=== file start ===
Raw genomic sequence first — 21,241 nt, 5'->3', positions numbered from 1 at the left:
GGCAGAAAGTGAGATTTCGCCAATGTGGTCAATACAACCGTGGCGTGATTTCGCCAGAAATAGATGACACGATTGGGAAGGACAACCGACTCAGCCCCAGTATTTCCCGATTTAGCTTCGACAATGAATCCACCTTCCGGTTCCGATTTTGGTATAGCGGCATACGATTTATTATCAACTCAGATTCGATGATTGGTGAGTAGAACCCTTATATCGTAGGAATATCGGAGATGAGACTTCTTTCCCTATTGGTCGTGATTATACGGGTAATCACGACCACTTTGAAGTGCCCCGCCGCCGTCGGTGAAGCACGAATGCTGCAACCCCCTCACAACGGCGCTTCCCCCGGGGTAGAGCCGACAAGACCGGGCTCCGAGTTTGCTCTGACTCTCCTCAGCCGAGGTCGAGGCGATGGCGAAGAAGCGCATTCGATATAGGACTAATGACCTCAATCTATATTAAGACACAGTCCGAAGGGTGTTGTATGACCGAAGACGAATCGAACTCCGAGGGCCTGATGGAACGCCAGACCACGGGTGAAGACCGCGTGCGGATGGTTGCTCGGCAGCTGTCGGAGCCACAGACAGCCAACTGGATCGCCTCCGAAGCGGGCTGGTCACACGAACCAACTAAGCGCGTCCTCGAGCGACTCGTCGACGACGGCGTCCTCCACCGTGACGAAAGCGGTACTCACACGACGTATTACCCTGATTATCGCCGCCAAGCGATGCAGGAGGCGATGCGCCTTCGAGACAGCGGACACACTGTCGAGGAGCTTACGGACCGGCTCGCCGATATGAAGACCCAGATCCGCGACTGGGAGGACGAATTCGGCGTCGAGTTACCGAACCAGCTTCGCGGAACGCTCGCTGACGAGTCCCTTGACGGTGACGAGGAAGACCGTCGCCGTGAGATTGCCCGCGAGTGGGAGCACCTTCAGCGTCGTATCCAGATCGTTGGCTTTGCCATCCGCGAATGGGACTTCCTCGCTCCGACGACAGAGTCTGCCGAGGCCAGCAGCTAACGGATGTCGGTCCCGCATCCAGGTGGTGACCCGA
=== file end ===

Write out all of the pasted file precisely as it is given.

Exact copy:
Raw genomic sequence first — 21,241 nt, 5'->3', positions numbered from 1 at the left:
GGCAGAAAGTGAGATTTCGCCAATGTGGTCAATACAACCGTGGCGTGATTTCGCCAGAAATAGATGACACGATTGGGAAGGACAACCGACTCAGCCCCAGTATTTCCCGATTTAGCTTCGACAATGAATCCACCTTCCGGTTCCGATTTTGGTATAGCGGCATACGATTTATTATCAACTCAGATTCGATGATTGGTGAGTAGAACCCTTATATCGTAGGAATATCGGAGATGAGACTTCTTTCCCTATTGGTCGTGATTATACGGGTAATCACGACCACTTTGAAGTGCCCCGCCGCCGTCGGTGAAGCACGAATGCTGCAACCCCCTCACAACGGCGCTTCCCCCGGGGTAGAGCCGACAAGACCGGGCTCCGAGTTTGCTCTGACTCTCCTCAGCCGAGGTCGAGGCGATGGCGAAGAAGCGCATTCGATATAGGACTAATGACCTCAATCTATATTAAGACACAGTCCGAAGGGTGTTGTATGACCGAAGACGAATCGAACTCCGAGGGCCTGATGGAACGCCAGACCACGGGTGAAGACCGCGTGCGGATGGTTGCTCGGCAGCTGTCGGAGCCACAGACAGCCAACTGGATCGCCTCCGAAGCGGGCTGGTCACACGAACCAACTAAGCGCGTCCTCGAGCGACTCGTCGACGACGGCGTCCTCCACCGTGACGAAAGCGGTACTCACACGACGTATTACCCTGATTATCGCCGCCAAGCGATGCAGGAGGCGATGCGCCTTCGAGACAGCGGACACACTGTCGAGGAGCTTACGGACCGGCTCGCCGATATGAAGACCCAGATCCGCGACTGGGAGGACGAATTCGGCGTCGAGTTACCGAACCAGCTTCGCGGAACGCTCGCTGACGAGTCCCTTGACGGTGACGAGGAAGACCGTCGCCGTGAGATTGCCCGCGAGTGGGAGCACCTTCAGCGTCGTATCCAGATCGTTGGCTTTGCCATCCGCGAATGGGACTTCCTCGCTCCGACGACAGAGTCTGCCGAGGCCAGCAGCTAACGGATGTCGGTCCCGCATCCAGGTGGTGACCCGA